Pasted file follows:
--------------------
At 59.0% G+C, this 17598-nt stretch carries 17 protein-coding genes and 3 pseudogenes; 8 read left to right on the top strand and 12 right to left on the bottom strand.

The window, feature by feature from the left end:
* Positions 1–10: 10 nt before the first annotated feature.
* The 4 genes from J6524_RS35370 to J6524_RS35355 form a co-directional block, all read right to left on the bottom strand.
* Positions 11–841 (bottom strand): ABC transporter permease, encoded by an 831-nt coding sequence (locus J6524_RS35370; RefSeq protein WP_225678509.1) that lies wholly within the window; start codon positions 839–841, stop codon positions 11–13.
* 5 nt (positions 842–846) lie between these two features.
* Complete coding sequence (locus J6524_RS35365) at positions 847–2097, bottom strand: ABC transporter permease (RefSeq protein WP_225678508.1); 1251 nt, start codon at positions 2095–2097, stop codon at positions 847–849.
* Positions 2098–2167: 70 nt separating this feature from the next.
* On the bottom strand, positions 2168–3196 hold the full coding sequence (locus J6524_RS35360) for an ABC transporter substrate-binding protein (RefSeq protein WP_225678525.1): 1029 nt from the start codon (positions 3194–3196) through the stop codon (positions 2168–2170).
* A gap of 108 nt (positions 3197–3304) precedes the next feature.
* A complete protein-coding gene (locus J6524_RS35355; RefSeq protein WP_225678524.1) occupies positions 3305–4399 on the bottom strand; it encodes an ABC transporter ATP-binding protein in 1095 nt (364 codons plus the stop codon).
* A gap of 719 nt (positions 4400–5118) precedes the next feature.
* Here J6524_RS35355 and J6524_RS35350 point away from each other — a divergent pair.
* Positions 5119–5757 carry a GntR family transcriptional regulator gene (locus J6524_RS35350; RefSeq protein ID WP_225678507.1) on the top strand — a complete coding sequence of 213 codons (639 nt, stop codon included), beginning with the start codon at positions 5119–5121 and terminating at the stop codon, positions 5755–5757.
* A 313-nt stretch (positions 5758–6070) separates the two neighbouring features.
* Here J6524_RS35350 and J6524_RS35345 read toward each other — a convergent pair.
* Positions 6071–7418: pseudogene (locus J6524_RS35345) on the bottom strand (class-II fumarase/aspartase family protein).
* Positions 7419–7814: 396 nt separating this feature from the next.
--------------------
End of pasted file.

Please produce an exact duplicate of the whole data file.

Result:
At 59.0% G+C, this 17598-nt stretch carries 17 protein-coding genes and 3 pseudogenes; 8 read left to right on the top strand and 12 right to left on the bottom strand.

The window, feature by feature from the left end:
* Positions 1–10: 10 nt before the first annotated feature.
* The 4 genes from J6524_RS35370 to J6524_RS35355 form a co-directional block, all read right to left on the bottom strand.
* Positions 11–841 (bottom strand): ABC transporter permease, encoded by an 831-nt coding sequence (locus J6524_RS35370; RefSeq protein WP_225678509.1) that lies wholly within the window; start codon positions 839–841, stop codon positions 11–13.
* 5 nt (positions 842–846) lie between these two features.
* Complete coding sequence (locus J6524_RS35365) at positions 847–2097, bottom strand: ABC transporter permease (RefSeq protein WP_225678508.1); 1251 nt, start codon at positions 2095–2097, stop codon at positions 847–849.
* Positions 2098–2167: 70 nt separating this feature from the next.
* On the bottom strand, positions 2168–3196 hold the full coding sequence (locus J6524_RS35360) for an ABC transporter substrate-binding protein (RefSeq protein WP_225678525.1): 1029 nt from the start codon (positions 3194–3196) through the stop codon (positions 2168–2170).
* A gap of 108 nt (positions 3197–3304) precedes the next feature.
* A complete protein-coding gene (locus J6524_RS35355; RefSeq protein WP_225678524.1) occupies positions 3305–4399 on the bottom strand; it encodes an ABC transporter ATP-binding protein in 1095 nt (364 codons plus the stop codon).
* A gap of 719 nt (positions 4400–5118) precedes the next feature.
* Here J6524_RS35355 and J6524_RS35350 point away from each other — a divergent pair.
* Positions 5119–5757 carry a GntR family transcriptional regulator gene (locus J6524_RS35350; RefSeq protein ID WP_225678507.1) on the top strand — a complete coding sequence of 213 codons (639 nt, stop codon included), beginning with the start codon at positions 5119–5121 and terminating at the stop codon, positions 5755–5757.
* A 313-nt stretch (positions 5758–6070) separates the two neighbouring features.
* Here J6524_RS35350 and J6524_RS35345 read toward each other — a convergent pair.
* Positions 6071–7418: pseudogene (locus J6524_RS35345) on the bottom strand (class-II fumarase/aspartase family protein).
* Positions 7419–7814: 396 nt separating this feature from the next.